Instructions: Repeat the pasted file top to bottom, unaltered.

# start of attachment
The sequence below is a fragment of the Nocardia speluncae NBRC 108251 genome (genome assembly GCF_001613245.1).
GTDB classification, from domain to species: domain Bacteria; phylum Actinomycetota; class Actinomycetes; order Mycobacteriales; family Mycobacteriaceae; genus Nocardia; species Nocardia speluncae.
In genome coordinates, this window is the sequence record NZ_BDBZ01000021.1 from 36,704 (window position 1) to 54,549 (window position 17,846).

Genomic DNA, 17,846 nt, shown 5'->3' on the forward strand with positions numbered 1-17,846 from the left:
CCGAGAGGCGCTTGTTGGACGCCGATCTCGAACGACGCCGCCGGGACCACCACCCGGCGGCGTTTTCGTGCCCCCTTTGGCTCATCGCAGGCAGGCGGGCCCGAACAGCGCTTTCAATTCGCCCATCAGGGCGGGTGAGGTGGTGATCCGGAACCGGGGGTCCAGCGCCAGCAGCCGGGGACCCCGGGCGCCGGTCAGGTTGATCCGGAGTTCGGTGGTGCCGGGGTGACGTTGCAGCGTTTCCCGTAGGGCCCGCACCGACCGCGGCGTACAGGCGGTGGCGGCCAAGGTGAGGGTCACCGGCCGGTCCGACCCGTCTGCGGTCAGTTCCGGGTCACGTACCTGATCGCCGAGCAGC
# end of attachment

The sequence below is a fragment of the Nocardia speluncae NBRC 108251 genome (genome assembly GCF_001613245.1).
GTDB classification, from domain to species: domain Bacteria; phylum Actinomycetota; class Actinomycetes; order Mycobacteriales; family Mycobacteriaceae; genus Nocardia; species Nocardia speluncae.
In genome coordinates, this window is the sequence record NZ_BDBZ01000021.1 from 36,704 (window position 1) to 54,549 (window position 17,846).

Genomic DNA, 17,846 nt, shown 5'->3' on the forward strand with positions numbered 1-17,846 from the left:
CCGAGAGGCGCTTGTTGGACGCCGATCTCGAACGACGCCGCCGGGACCACCACCCGGCGGCGTTTTCGTGCCCCCTTTGGCTCATCGCAGGCAGGCGGGCCCGAACAGCGCTTTCAATTCGCCCATCAGGGCGGGTGAGGTGGTGATCCGGAACCGGGGGTCCAGCGCCAGCAGCCGGGGACCCCGGGCGCCGGTCAGGTTGATCCGGAGTTCGGTGGTGCCGGGGTGACGTTGCAGCGTTTCCCGTAGGGCCCGCACCGACCGCGGCGTACAGGCGGTGGCGGCCAAGGTGAGGGTCACCGGCCGGTCCGACCCGTCTGCGGTCAGTTCCGGGTCACGTACCTGATCGCCGAGCAGC